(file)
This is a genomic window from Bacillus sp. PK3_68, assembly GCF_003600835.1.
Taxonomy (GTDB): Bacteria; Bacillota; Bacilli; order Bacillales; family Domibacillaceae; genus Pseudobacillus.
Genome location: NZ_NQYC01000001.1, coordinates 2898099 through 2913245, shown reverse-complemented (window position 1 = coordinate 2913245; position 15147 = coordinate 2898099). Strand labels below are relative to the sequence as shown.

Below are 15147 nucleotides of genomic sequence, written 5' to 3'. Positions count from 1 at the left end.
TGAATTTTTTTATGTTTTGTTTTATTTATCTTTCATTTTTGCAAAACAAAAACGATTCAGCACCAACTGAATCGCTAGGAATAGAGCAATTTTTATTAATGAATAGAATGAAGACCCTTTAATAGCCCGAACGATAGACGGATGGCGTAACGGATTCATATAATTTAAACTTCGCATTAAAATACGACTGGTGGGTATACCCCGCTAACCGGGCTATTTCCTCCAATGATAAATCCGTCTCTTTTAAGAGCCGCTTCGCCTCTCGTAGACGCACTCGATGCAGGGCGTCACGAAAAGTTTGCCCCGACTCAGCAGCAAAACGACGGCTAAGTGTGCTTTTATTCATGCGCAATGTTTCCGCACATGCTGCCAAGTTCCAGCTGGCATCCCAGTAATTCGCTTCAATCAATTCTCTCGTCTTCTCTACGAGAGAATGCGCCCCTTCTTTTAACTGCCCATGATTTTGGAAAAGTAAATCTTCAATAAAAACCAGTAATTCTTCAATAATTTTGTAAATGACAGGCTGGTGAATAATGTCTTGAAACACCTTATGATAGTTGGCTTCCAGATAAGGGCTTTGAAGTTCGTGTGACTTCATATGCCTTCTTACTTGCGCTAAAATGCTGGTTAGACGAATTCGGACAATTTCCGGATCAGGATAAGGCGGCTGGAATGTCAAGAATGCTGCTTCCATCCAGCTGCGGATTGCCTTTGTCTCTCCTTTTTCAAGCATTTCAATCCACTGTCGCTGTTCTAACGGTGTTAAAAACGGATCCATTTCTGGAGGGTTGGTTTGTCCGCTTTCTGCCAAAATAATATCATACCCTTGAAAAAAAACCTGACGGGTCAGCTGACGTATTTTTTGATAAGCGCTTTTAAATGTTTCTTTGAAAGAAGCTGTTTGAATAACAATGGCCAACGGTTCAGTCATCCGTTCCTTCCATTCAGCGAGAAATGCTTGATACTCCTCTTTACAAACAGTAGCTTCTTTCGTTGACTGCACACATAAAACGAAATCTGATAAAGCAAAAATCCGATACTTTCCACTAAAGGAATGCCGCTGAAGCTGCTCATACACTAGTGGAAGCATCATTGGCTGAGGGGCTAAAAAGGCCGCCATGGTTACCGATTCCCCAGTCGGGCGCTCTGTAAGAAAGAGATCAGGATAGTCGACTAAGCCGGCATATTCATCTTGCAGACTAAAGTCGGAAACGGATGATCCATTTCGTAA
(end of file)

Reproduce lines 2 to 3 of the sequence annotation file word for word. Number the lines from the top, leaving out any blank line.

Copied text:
Taxonomy (GTDB): Bacteria; Bacillota; Bacilli; order Bacillales; family Domibacillaceae; genus Pseudobacillus.
Genome location: NZ_NQYC01000001.1, coordinates 2898099 through 2913245, shown reverse-complemented (window position 1 = coordinate 2913245; position 15147 = coordinate 2898099). Strand labels below are relative to the sequence as shown.